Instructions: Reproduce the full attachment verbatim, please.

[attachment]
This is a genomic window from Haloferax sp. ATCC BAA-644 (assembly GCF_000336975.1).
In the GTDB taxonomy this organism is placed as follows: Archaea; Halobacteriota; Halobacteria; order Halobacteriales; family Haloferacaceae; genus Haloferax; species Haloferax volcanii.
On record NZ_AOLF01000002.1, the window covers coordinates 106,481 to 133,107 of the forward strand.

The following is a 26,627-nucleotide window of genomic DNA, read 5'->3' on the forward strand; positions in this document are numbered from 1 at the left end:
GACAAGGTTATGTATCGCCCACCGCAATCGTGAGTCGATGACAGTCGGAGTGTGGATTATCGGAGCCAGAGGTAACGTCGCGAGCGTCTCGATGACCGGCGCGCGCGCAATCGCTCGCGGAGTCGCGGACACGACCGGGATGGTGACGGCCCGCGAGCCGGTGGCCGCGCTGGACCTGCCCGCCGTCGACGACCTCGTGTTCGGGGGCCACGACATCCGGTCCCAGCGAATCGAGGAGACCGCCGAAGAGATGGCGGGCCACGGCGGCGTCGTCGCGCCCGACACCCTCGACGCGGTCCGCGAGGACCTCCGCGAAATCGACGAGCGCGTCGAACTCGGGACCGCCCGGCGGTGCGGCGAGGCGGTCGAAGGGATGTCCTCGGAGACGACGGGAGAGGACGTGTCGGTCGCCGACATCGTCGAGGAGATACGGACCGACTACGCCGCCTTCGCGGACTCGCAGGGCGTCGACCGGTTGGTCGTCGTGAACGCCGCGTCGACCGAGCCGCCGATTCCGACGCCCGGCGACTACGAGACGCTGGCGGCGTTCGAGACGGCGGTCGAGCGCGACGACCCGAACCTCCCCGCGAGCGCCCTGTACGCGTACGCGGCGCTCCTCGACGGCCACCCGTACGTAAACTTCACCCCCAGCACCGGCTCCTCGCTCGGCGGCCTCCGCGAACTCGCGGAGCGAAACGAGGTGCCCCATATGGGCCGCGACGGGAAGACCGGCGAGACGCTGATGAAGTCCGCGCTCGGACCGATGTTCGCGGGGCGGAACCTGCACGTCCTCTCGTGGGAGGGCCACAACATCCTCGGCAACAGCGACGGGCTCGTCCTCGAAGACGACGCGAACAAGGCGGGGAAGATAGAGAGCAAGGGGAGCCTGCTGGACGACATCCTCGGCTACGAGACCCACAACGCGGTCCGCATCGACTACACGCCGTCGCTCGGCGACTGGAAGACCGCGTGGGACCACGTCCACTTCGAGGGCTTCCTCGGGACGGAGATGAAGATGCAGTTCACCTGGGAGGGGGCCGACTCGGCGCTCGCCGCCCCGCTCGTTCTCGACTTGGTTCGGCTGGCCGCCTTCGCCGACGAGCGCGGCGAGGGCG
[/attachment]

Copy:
This is a genomic window from Haloferax sp. ATCC BAA-644 (assembly GCF_000336975.1).
In the GTDB taxonomy this organism is placed as follows: Archaea; Halobacteriota; Halobacteria; order Halobacteriales; family Haloferacaceae; genus Haloferax; species Haloferax volcanii.
On record NZ_AOLF01000002.1, the window covers coordinates 106,481 to 133,107 of the forward strand.

The following is a 26,627-nucleotide window of genomic DNA, read 5'->3' on the forward strand; positions in this document are numbered from 1 at the left end:
GACAAGGTTATGTATCGCCCACCGCAATCGTGAGTCGATGACAGTCGGAGTGTGGATTATCGGAGCCAGAGGTAACGTCGCGAGCGTCTCGATGACCGGCGCGCGCGCAATCGCTCGCGGAGTCGCGGACACGACCGGGATGGTGACGGCCCGCGAGCCGGTGGCCGCGCTGGACCTGCCCGCCGTCGACGACCTCGTGTTCGGGGGCCACGACATCCGGTCCCAGCGAATCGAGGAGACCGCCGAAGAGATGGCGGGCCACGGCGGCGTCGTCGCGCCCGACACCCTCGACGCGGTCCGCGAGGACCTCCGCGAAATCGACGAGCGCGTCGAACTCGGGACCGCCCGGCGGTGCGGCGAGGCGGTCGAAGGGATGTCCTCGGAGACGACGGGAGAGGACGTGTCGGTCGCCGACATCGTCGAGGAGATACGGACCGACTACGCCGCCTTCGCGGACTCGCAGGGCGTCGACCGGTTGGTCGTCGTGAACGCCGCGTCGACCGAGCCGCCGATTCCGACGCCCGGCGACTACGAGACGCTGGCGGCGTTCGAGACGGCGGTCGAGCGCGACGACCCGAACCTCCCCGCGAGCGCCCTGTACGCGTACGCGGCGCTCCTCGACGGCCACCCGTACGTAAACTTCACCCCCAGCACCGGCTCCTCGCTCGGCGGCCTCCGCGAACTCGCGGAGCGAAACGAGGTGCCCCATATGGGCCGCGACGGGAAGACCGGCGAGACGCTGATGAAGTCCGCGCTCGGACCGATGTTCGCGGGGCGGAACCTGCACGTCCTCTCGTGGGAGGGCCACAACATCCTCGGCAACAGCGACGGGCTCGTCCTCGAAGACGACGCGAACAAGGCGGGGAAGATAGAGAGCAAGGGGAGCCTGCTGGACGACATCCTCGGCTACGAGACCCACAACGCGGTCCGCATCGACTACACGCCGTCGCTCGGCGACTGGAAGACCGCGTGGGACCACGTCCACTTCGAGGGCTTCCTCGGGACGGAGATGAAGATGCAGTTCACCTGGGAGGGGGCCGACTCGGCGCTCGCCGCCCCGCTCGTTCTCGACTTGGTTCGGCTGGCCGCCTTCGCCGACGAGCGCGGCGAGGGCG